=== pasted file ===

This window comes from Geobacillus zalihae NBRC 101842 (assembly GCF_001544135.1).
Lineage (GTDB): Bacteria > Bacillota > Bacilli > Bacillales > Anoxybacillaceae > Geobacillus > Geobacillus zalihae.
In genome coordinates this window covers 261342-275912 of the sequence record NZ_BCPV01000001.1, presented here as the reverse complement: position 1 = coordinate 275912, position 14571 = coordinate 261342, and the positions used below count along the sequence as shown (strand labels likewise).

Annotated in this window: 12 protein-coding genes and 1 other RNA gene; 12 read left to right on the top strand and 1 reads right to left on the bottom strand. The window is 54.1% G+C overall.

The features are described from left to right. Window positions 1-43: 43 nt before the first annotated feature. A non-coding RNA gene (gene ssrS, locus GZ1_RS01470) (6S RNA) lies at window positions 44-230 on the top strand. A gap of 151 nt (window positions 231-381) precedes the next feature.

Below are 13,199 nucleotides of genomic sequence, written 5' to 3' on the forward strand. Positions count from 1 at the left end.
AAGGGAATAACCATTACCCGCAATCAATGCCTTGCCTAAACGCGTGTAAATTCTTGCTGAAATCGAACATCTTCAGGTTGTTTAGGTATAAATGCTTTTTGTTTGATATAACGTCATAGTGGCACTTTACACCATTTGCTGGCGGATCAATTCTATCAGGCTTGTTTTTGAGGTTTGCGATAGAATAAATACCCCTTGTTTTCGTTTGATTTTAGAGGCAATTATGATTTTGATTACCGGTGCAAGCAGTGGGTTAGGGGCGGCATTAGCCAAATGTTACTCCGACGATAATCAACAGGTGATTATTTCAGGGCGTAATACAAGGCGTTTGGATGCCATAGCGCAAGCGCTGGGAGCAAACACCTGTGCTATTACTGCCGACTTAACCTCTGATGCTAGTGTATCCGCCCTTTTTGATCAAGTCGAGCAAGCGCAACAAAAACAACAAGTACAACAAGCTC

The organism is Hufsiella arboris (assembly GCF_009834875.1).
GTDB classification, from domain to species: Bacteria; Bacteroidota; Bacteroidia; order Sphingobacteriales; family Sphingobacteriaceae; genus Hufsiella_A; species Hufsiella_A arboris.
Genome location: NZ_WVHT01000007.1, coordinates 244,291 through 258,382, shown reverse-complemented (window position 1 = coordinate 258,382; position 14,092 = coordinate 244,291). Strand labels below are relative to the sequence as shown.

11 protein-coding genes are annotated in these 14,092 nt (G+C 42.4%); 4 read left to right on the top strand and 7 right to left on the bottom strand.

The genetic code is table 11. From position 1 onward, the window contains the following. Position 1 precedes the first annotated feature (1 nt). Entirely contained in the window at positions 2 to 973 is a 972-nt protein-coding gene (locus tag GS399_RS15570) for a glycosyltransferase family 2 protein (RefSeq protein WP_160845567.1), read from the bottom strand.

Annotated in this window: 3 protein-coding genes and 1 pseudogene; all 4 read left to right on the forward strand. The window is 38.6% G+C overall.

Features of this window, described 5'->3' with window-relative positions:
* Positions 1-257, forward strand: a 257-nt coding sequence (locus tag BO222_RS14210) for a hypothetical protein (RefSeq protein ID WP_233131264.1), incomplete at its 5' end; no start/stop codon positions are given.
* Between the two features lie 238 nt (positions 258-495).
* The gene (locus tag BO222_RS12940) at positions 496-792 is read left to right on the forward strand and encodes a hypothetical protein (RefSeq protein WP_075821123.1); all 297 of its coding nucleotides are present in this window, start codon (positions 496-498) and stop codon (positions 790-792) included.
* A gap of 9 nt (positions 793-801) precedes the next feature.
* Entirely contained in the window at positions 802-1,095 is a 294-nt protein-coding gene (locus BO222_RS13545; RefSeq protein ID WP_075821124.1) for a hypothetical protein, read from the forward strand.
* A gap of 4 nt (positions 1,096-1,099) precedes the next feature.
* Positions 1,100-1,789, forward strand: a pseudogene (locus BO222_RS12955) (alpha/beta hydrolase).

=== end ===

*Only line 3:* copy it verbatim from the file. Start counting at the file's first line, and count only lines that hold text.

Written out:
In genome coordinates this window covers 261342-275912 of the sequence record NZ_BCPV01000001.1, presented here as the reverse complement: position 1 = coordinate 275912, position 14571 = coordinate 261342, and the positions used below count along the sequence as shown (strand labels likewise).